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ZL1ROD Repeater


Rodney Amateur Radio Club, Branch 71 of the New Zealand Association of Radio Transmitters, is based in the small Rodney District township of Warkworth.

We have our own 2m repeater, callsign ZL1ROD which provides excellent coverage throughout Rodney District and the surrounding areas.

Repeater output frequency is 147.300Mhz, and a positive shift for the input at 147.900Mhz.


 


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The History of the Rodney Amateur Radio Repeater

Courtesy of Alan Dale, ZL1ABL

 

It was originally set up some distance beyond the end of Rodney Road on the eastern slopes of Mt Tamahunga (the highest hill in Rodney). From this site, the Oil Refinery and the Auckland Museum are visible . The site was good for the North and Auckland but gave very poor coverage to the West and for servicing it was a 70 mile journey. 

To start with it was powered by a wind generator which had been dynamically balanced by the Naval Base through the good offices of Trevor Lowry the Council CD Officer ex RNZAF. It was supposed to turn out of the wind in gales but when a strong gale came it did not . It disintegrated we found the blades ¾ of a mile away. 

We then approached Lucas and they imported a 12v 2 amp Solar Panel for us. Our repeater was the first Solar powered Repeater in the Southern Hemisphere. In fact this was mentioned in a publication by Cambridge University in England. At one stage this repeater was reported in the media as being a secret communication for the benefit of clandestine Russian submarines. 

In 1975 it operated on the then Channel “D” but in 1976 with the new band plan, it was changed to Channel “B”. For quite a time the Panel was most successful giving 10% more power than rated due to the lack of air pollution. It had a transmit and a receive aerial each consisting of a radiator and reflector pointed towards Helensville this gave coverage to Auckland and there was sufficient radiation off the back to get into Whangarei. We constructed three Filters of tubular aluminium for the transmitter and three for the receiver.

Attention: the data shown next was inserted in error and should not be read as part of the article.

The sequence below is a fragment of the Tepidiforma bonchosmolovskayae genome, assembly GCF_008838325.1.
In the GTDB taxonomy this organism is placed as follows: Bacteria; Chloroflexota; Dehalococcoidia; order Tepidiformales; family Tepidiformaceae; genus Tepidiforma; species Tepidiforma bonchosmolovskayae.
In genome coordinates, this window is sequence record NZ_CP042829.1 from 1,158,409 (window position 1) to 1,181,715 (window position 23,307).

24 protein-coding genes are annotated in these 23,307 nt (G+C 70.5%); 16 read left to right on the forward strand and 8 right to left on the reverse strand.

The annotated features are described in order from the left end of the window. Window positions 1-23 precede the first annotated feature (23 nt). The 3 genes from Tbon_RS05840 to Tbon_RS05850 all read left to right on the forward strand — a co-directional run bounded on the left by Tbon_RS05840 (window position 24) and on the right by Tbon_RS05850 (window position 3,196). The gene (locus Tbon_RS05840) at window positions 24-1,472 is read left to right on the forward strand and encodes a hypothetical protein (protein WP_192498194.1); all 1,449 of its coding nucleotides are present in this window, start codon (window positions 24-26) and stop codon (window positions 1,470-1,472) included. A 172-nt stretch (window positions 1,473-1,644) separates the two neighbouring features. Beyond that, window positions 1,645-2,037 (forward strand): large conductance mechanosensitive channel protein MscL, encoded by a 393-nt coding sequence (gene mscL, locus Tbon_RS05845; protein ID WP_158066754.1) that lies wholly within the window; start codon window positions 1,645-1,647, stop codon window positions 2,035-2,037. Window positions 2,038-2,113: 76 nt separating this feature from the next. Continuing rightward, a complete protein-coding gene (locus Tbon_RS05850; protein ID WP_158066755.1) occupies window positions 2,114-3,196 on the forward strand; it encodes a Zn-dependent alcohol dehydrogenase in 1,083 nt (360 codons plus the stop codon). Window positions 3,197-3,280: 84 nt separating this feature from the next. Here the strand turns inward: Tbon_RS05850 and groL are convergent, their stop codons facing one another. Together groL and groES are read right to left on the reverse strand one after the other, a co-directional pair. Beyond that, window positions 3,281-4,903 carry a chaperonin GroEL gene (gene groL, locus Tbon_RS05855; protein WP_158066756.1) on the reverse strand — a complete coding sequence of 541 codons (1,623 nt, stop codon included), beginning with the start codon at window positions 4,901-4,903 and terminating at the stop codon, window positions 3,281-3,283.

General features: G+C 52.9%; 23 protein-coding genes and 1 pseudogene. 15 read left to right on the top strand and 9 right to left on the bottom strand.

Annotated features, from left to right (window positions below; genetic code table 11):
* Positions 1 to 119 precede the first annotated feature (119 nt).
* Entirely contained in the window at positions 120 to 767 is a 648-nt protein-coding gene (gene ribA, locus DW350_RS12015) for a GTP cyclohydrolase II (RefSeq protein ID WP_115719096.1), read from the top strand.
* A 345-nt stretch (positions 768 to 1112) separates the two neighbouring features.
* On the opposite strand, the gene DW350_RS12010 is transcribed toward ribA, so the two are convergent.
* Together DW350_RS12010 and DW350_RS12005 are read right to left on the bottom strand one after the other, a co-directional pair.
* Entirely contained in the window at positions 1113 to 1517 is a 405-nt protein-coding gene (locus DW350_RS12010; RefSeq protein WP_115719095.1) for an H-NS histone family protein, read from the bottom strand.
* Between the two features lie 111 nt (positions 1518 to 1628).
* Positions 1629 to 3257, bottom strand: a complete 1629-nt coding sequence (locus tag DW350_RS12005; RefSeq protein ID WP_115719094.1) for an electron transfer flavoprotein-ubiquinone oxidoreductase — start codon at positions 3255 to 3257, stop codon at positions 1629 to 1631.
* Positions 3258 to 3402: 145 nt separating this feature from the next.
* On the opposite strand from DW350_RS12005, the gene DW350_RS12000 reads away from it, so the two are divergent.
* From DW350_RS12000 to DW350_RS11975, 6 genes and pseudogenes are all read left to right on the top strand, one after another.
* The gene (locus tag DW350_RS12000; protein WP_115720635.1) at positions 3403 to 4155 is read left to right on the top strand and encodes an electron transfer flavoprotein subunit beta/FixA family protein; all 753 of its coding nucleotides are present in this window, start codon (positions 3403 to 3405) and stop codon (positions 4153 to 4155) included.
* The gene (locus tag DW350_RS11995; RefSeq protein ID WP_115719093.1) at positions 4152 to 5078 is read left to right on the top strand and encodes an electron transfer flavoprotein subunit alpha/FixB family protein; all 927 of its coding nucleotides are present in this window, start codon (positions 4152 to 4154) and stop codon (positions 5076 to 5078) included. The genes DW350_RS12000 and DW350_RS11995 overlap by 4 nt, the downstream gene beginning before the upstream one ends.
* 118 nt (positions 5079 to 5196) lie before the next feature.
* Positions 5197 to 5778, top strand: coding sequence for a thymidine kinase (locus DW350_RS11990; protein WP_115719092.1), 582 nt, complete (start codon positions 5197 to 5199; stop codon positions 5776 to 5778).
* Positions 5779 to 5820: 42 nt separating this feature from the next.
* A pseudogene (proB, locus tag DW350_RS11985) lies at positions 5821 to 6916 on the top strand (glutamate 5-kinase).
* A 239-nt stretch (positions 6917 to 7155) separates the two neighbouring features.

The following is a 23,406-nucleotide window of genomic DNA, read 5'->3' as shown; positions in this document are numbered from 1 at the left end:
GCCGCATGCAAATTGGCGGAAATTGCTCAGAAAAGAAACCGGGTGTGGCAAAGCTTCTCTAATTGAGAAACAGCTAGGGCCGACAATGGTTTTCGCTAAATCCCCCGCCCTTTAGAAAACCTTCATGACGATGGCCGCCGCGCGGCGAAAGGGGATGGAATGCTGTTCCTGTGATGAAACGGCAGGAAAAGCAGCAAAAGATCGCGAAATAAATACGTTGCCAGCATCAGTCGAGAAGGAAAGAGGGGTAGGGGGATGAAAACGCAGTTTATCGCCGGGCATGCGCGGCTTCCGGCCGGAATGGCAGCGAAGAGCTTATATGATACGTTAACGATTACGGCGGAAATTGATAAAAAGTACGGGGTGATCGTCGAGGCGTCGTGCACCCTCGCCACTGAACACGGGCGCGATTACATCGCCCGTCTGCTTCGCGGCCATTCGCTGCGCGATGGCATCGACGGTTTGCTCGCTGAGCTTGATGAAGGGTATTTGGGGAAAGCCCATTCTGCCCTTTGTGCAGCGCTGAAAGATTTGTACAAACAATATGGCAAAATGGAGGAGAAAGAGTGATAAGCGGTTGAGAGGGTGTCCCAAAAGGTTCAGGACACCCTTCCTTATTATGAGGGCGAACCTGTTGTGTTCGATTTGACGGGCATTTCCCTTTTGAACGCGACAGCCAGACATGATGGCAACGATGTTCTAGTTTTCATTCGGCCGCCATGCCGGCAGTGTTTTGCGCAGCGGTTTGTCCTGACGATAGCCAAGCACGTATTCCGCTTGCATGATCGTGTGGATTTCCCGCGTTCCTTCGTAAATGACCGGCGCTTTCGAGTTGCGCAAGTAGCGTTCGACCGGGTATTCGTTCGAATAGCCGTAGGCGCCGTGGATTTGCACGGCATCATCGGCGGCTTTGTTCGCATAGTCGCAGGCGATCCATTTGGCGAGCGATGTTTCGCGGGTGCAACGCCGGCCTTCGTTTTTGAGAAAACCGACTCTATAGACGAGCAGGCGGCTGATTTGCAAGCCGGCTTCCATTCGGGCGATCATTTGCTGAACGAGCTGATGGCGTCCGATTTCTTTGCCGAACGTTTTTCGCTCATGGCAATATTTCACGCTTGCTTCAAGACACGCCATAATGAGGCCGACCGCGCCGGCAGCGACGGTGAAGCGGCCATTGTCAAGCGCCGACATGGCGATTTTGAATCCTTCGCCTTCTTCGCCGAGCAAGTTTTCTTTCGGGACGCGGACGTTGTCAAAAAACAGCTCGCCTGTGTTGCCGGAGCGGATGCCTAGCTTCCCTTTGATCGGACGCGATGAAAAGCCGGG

The original repeater was constructed by Quinten Foreman ZL1QF and Tim Sheenan ZL1TNS as part of their University project. The repeater had the facility to shorten the length of the tail when the battery voltage dropped below a set level. 

Eventually the original Panel developed an intermittent fault which later we determined was caused by the centre of the panel flexing though it was rigid at the edges. We then braced the centre of the panel to prevent movement. After consultation with the manufacturer we found the faulty area by progressively shading each cell, the output voltage would drop if it was not the one with the fault. Eventually we found where there was no drop. We removed the plastic coating and bridged the crack and sealed the opening as recommended by the maker. 

Later the branch built a replacement repeater. We bought a second hand hardly used Kenwood 7200G transceiver and disassembled it. The receiver section, transmitter section and the control system was each reassembled in its own cast aluminium box .

It was designed to switch to low power when the battery voltage dropped to a pre-set voltage. In my opinion it was the best repeater we have had. It was mainly built and designed by Ralph Sanson ZL1TPG. 

It had a very low power consumption. Because servicing the Repeater at Rodney road involved 70 miles of travel we shifted the Repeater to a site in the Dome Valley Hills which turned out to be an excellent site for coverage north and south and to the west and most of the county. It was a wooden building about 1 metre square but it was in marijuana territory. Vandals first of all put bullet holes in the panel and at a later stage stole the panel and batteries and burnt the building and its contents. With the Insurance money the repeater was replaced and installed in a concrete container it was alongside the Council CD installation also concrete. The drug people smashed through the concrete walls to steal the batteries and also did the same to the Council CD installation. We then decided that it was not a secure location, the Council came to the same conclusion with their installation. 

The Repeater was then re-established at Schollum Road (not an ideal location ) using Tait equipment and was there until December 2010 when it was shifted to the present site, which has proved to be an improvement in coverage in the Rodney area which is really the main function for the repeater. 

Below are several photos of the repeater housing at the new site with ZL1KEN, ZL2BCB & ZL2MR